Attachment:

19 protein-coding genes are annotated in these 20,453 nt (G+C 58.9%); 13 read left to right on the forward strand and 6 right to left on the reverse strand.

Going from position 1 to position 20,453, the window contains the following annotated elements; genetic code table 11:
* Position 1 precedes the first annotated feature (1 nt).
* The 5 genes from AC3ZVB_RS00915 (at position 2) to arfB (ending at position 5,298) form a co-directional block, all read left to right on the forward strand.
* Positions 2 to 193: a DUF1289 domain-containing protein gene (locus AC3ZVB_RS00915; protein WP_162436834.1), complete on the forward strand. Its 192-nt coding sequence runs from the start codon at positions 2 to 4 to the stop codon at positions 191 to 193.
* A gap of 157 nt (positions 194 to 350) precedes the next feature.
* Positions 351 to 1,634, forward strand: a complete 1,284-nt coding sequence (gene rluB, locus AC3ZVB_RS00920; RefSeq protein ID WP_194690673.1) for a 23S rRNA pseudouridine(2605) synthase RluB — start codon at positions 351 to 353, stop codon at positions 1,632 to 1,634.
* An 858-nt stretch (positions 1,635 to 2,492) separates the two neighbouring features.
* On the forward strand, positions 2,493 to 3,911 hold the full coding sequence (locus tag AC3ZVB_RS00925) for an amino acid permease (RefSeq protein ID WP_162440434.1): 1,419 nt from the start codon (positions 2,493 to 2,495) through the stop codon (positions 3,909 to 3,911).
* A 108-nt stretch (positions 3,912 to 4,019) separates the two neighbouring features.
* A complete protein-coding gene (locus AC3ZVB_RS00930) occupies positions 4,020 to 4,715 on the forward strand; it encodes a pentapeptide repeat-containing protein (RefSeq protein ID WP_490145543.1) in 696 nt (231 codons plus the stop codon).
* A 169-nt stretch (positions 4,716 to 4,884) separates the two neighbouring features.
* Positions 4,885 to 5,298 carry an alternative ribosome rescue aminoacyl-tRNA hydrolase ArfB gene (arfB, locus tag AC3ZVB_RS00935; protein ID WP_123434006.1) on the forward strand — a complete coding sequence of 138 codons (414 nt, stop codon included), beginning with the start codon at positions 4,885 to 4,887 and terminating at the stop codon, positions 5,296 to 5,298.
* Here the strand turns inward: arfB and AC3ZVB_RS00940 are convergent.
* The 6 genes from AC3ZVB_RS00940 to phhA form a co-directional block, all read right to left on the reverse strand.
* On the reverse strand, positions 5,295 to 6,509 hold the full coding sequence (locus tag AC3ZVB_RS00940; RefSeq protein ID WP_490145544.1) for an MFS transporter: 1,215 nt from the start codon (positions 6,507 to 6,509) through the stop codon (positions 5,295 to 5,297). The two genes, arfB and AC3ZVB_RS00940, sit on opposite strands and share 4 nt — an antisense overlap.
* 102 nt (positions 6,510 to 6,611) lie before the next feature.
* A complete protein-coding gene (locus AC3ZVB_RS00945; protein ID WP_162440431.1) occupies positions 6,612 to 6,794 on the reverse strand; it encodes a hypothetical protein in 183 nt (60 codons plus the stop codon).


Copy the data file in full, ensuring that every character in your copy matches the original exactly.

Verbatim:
19 protein-coding genes are annotated in these 20,453 nt (G+C 58.9%); 13 read left to right on the forward strand and 6 right to left on the reverse strand.

Going from position 1 to position 20,453, the window contains the following annotated elements; genetic code table 11:
* Position 1 precedes the first annotated feature (1 nt).
* The 5 genes from AC3ZVB_RS00915 (at position 2) to arfB (ending at position 5,298) form a co-directional block, all read left to right on the forward strand.
* Positions 2 to 193: a DUF1289 domain-containing protein gene (locus AC3ZVB_RS00915; protein WP_162436834.1), complete on the forward strand. Its 192-nt coding sequence runs from the start codon at positions 2 to 4 to the stop codon at positions 191 to 193.
* A gap of 157 nt (positions 194 to 350) precedes the next feature.
* Positions 351 to 1,634, forward strand: a complete 1,284-nt coding sequence (gene rluB, locus AC3ZVB_RS00920; RefSeq protein ID WP_194690673.1) for a 23S rRNA pseudouridine(2605) synthase RluB — start codon at positions 351 to 353, stop codon at positions 1,632 to 1,634.
* An 858-nt stretch (positions 1,635 to 2,492) separates the two neighbouring features.
* On the forward strand, positions 2,493 to 3,911 hold the full coding sequence (locus tag AC3ZVB_RS00925) for an amino acid permease (RefSeq protein ID WP_162440434.1): 1,419 nt from the start codon (positions 2,493 to 2,495) through the stop codon (positions 3,909 to 3,911).
* A 108-nt stretch (positions 3,912 to 4,019) separates the two neighbouring features.
* A complete protein-coding gene (locus AC3ZVB_RS00930) occupies positions 4,020 to 4,715 on the forward strand; it encodes a pentapeptide repeat-containing protein (RefSeq protein ID WP_490145543.1) in 696 nt (231 codons plus the stop codon).
* A 169-nt stretch (positions 4,716 to 4,884) separates the two neighbouring features.
* Positions 4,885 to 5,298 carry an alternative ribosome rescue aminoacyl-tRNA hydrolase ArfB gene (arfB, locus tag AC3ZVB_RS00935; protein ID WP_123434006.1) on the forward strand — a complete coding sequence of 138 codons (414 nt, stop codon included), beginning with the start codon at positions 4,885 to 4,887 and terminating at the stop codon, positions 5,296 to 5,298.
* Here the strand turns inward: arfB and AC3ZVB_RS00940 are convergent.
* The 6 genes from AC3ZVB_RS00940 to phhA form a co-directional block, all read right to left on the reverse strand.
* On the reverse strand, positions 5,295 to 6,509 hold the full coding sequence (locus tag AC3ZVB_RS00940; RefSeq protein ID WP_490145544.1) for an MFS transporter: 1,215 nt from the start codon (positions 6,507 to 6,509) through the stop codon (positions 5,295 to 5,297). The two genes, arfB and AC3ZVB_RS00940, sit on opposite strands and share 4 nt — an antisense overlap.
* 102 nt (positions 6,510 to 6,611) lie before the next feature.
* A complete protein-coding gene (locus AC3ZVB_RS00945; protein ID WP_162440431.1) occupies positions 6,612 to 6,794 on the reverse strand; it encodes a hypothetical protein in 183 nt (60 codons plus the stop codon).